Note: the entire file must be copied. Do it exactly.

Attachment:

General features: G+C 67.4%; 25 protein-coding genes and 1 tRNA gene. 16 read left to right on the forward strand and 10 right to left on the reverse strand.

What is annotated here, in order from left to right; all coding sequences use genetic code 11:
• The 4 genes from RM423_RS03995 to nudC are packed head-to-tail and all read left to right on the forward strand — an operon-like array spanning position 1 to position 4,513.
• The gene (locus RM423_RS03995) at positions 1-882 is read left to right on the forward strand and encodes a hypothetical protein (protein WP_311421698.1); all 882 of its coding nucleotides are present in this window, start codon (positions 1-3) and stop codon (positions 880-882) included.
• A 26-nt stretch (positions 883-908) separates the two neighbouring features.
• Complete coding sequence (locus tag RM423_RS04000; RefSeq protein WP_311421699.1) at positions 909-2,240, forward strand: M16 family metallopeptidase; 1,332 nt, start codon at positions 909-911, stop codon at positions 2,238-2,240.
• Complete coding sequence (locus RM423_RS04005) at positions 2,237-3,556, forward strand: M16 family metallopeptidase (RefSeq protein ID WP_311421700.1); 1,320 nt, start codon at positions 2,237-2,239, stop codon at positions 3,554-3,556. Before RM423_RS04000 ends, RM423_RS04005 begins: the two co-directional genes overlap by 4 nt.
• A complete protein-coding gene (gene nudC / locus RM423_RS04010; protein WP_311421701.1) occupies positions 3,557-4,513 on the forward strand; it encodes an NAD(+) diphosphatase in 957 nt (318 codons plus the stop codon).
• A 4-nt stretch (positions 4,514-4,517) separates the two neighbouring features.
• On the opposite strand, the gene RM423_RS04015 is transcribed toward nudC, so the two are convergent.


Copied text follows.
General features: G+C 67.4%; 25 protein-coding genes and 1 tRNA gene. 16 read left to right on the forward strand and 10 right to left on the reverse strand.

What is annotated here, in order from left to right; all coding sequences use genetic code 11:
• The 4 genes from RM423_RS03995 to nudC are packed head-to-tail and all read left to right on the forward strand — an operon-like array spanning position 1 to position 4,513.
• The gene (locus RM423_RS03995) at positions 1-882 is read left to right on the forward strand and encodes a hypothetical protein (protein WP_311421698.1); all 882 of its coding nucleotides are present in this window, start codon (positions 1-3) and stop codon (positions 880-882) included.
• A 26-nt stretch (positions 883-908) separates the two neighbouring features.
• Complete coding sequence (locus tag RM423_RS04000; RefSeq protein WP_311421699.1) at positions 909-2,240, forward strand: M16 family metallopeptidase; 1,332 nt, start codon at positions 909-911, stop codon at positions 2,238-2,240.
• Complete coding sequence (locus RM423_RS04005) at positions 2,237-3,556, forward strand: M16 family metallopeptidase (RefSeq protein ID WP_311421700.1); 1,320 nt, start codon at positions 2,237-2,239, stop codon at positions 3,554-3,556. Before RM423_RS04000 ends, RM423_RS04005 begins: the two co-directional genes overlap by 4 nt.
• A complete protein-coding gene (gene nudC / locus RM423_RS04010; protein WP_311421701.1) occupies positions 3,557-4,513 on the forward strand; it encodes an NAD(+) diphosphatase in 957 nt (318 codons plus the stop codon).
• A 4-nt stretch (positions 4,514-4,517) separates the two neighbouring features.
• On the opposite strand, the gene RM423_RS04015 is transcribed toward nudC, so the two are convergent.